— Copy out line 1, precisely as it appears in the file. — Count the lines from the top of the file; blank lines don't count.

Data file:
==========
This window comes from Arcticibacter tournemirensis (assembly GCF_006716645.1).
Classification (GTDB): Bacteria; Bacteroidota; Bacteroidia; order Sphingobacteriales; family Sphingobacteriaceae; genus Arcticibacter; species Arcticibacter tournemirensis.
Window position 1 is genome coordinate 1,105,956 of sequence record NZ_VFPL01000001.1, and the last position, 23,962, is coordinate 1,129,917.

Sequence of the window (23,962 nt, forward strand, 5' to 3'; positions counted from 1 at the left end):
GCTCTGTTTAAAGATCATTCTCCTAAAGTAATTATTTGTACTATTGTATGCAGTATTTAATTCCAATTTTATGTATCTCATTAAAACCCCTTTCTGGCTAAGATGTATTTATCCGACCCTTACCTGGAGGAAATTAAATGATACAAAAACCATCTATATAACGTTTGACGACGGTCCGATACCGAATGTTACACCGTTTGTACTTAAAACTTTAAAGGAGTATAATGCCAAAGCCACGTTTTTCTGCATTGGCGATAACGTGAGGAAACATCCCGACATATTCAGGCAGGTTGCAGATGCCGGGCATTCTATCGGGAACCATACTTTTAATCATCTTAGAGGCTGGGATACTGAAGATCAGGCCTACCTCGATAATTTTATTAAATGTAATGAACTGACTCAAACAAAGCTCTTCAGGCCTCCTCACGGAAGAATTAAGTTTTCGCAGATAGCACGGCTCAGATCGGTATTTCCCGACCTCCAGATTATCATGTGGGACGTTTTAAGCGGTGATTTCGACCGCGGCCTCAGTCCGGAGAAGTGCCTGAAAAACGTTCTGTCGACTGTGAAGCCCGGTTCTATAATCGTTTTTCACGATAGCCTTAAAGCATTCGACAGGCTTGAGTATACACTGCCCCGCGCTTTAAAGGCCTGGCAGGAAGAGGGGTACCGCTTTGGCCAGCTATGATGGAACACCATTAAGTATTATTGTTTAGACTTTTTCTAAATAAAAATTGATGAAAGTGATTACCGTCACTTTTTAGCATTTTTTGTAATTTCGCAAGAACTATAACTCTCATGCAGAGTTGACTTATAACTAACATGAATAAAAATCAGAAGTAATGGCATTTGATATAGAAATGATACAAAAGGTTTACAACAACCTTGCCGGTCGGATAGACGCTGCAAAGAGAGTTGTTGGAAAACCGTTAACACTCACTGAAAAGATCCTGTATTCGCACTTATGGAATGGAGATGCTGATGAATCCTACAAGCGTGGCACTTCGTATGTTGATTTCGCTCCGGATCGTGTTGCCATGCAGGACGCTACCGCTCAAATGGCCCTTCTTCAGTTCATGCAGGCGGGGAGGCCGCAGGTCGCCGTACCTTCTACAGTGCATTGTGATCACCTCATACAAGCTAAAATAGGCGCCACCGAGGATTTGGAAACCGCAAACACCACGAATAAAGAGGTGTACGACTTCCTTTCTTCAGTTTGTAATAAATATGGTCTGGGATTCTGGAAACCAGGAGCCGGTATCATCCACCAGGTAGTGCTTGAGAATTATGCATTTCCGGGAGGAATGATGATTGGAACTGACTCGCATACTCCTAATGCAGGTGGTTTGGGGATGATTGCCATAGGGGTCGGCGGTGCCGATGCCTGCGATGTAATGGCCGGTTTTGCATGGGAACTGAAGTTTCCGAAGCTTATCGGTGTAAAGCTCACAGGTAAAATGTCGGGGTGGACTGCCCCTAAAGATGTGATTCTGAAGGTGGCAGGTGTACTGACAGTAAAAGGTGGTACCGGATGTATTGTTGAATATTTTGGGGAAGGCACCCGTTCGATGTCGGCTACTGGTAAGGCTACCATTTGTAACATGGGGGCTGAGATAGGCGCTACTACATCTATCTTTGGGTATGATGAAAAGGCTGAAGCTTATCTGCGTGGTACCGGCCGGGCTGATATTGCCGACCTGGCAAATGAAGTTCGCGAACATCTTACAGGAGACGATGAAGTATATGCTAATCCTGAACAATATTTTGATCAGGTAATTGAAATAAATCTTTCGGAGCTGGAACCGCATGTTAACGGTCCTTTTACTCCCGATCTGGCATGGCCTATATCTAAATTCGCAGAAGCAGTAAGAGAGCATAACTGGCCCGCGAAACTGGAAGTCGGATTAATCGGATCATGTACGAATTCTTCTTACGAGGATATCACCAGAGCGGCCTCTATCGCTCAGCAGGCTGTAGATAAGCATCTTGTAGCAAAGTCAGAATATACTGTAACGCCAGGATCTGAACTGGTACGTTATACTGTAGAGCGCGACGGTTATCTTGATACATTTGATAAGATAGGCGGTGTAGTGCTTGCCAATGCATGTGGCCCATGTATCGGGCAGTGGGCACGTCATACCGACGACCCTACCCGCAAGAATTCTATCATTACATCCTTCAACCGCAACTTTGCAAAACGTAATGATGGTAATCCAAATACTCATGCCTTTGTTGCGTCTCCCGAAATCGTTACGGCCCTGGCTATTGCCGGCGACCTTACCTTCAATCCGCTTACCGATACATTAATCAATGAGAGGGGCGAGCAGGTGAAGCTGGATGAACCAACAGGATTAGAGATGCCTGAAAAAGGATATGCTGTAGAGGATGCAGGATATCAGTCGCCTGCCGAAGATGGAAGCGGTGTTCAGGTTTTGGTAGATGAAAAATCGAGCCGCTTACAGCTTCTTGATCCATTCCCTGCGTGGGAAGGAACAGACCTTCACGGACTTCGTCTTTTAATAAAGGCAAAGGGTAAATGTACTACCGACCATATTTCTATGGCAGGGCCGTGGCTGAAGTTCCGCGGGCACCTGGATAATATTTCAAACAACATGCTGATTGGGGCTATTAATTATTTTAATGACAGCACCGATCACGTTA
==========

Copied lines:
This window comes from Arcticibacter tournemirensis (assembly GCF_006716645.1).